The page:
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Afterword

If you’ve followed me this far, you might agree that we’ve come through some rough country. Still, I’m of the opinion that hard-won knowledge is the best knowledge, not only because it sticks to you better, but also because winning a hard race makes it easier to win the next one.

This is an unusual book in that sense: In addition to being a compilation of much of what I know about fast computer graphics, it is a journal recording some of the process by which I discovered and refined that knowledge. I didn’t just sit down one day to write this book—I wrote it over a period of years and published its component parts in many places. It is a journal of my successes and frustrations, with side glances of my life as it happened along the way.

And there is yet another remarkable thing about this book: You, the reader, helped me write it. Perhaps not you personally, but many people who have read my articles and columns over the years sent me notes asking me questions, suggesting improvements (occasionally by daring me to beat them at the code performance game!) or sometimes just dumping remarkable code into my lap. Where it seemed appropriate, I dropped in the code and sometimes even the words of my correspondents, and the book is much the richer for it.

Here and there, I learned things that had nothing at all to do with fast graphics.

For example: I’m not a doomsayer who thinks American education lags hopelessly behind the rest of the Western world, but now and then something happens that makes me wonder. Some time back, I received a letter from one Melvyn J. Lafitte requesting that I spend some time in my columns describing fast 3-D animation techniques. Melvyn hoped that I would be so kind as to discuss, among other things, hidden surface removal and perspective projection, performed in real time, of course, and preferably in Mode X. Sound familiar?

Melvyn shared with me a hidden surface approach that he had developed. His technique involved defining polygon vertices in clockwise order, as viewed from the visible side. Then, he explained, one can use the cross-product equations found in any math book to determine which way the perpendicular to the polygon is pointing. Better yet, he pointed out, it’s necessary to calculate only the Z component of the perpendicular, and only the sign of the Z component need actually be tested.

What Melvyn described is, of course, backface removal, a key hidden-surface technique that I used heavily in X-Sharp. In general, other hidden surface techniques must be used in conjunction with backface removal, but backface removal is nonetheless important and highly efficient. Simply put, Melvyn had devised for himself one of the fundamental techniques of 3-D drawing.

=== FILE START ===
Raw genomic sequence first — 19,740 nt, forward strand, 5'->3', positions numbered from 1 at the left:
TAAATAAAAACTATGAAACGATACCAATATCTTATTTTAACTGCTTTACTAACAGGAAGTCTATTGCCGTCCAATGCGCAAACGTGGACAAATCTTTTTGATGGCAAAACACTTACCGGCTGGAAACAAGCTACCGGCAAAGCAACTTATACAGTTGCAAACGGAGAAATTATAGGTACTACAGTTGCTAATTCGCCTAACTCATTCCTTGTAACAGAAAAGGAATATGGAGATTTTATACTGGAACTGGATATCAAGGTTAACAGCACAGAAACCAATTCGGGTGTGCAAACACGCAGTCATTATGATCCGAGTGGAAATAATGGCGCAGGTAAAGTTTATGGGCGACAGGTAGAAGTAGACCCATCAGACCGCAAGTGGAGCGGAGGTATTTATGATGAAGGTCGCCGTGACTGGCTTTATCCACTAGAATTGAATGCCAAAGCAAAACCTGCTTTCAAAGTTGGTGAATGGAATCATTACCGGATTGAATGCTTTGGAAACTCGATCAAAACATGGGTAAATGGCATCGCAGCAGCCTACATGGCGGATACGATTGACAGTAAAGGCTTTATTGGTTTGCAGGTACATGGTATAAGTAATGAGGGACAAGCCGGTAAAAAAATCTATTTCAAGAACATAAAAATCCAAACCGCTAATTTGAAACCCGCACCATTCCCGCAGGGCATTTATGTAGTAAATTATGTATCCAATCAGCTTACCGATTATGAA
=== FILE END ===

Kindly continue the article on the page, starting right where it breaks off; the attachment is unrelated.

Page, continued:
Melvyn lives in Moens, France. At the time he wrote me, Melvyn was 17 years old. Try to imagine any American 17-year-old of your acquaintance inventing backface removal. Try to imagine any teenager you know even using the phrase “the cross-product equations found in any math book.” Not to mention that Melvyn was able to write a highly technical letter in English; and if Melvyn’s English was something less than flawless, it was perfectly understandable, and, in my experience, vastly better than an average, or even well-educated, American’s French. Please understand, I believe we Americans excel in a wide variety of ways, but I worry that when it comes to math and foreign languages, we are becoming a nation of têtes de pomme de terre.

Maybe I worry too much. If the glass is half empty, well, it’s also half full. Plainly, something I wrote inspired Melvyn to do something that is wonderful, whether he realizes it or not. And it has been tremendously gratifying to sense in the letters I have received the same feeling of remarkably smart people going out there and doing amazing things just for the sheer unadulterated fun of it.

I don’t think I’m exaggerating too much (well, maybe a little) when I say that this sort of fun is what I live for. I’m glad to see that so many of you share that same passion.

Good luck. Thank you for your input, your code, and all your kind words. Don’t be afraid to attempt the impossible. Simply knowing what is impossible is useful knowledge—and you may well find, in the wake of some unexpected success, that not half of the things we call impossible have any right at all to wear the label.

—Michael Abrash


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Graphics Programming Black Book © 2001 Michael Abrash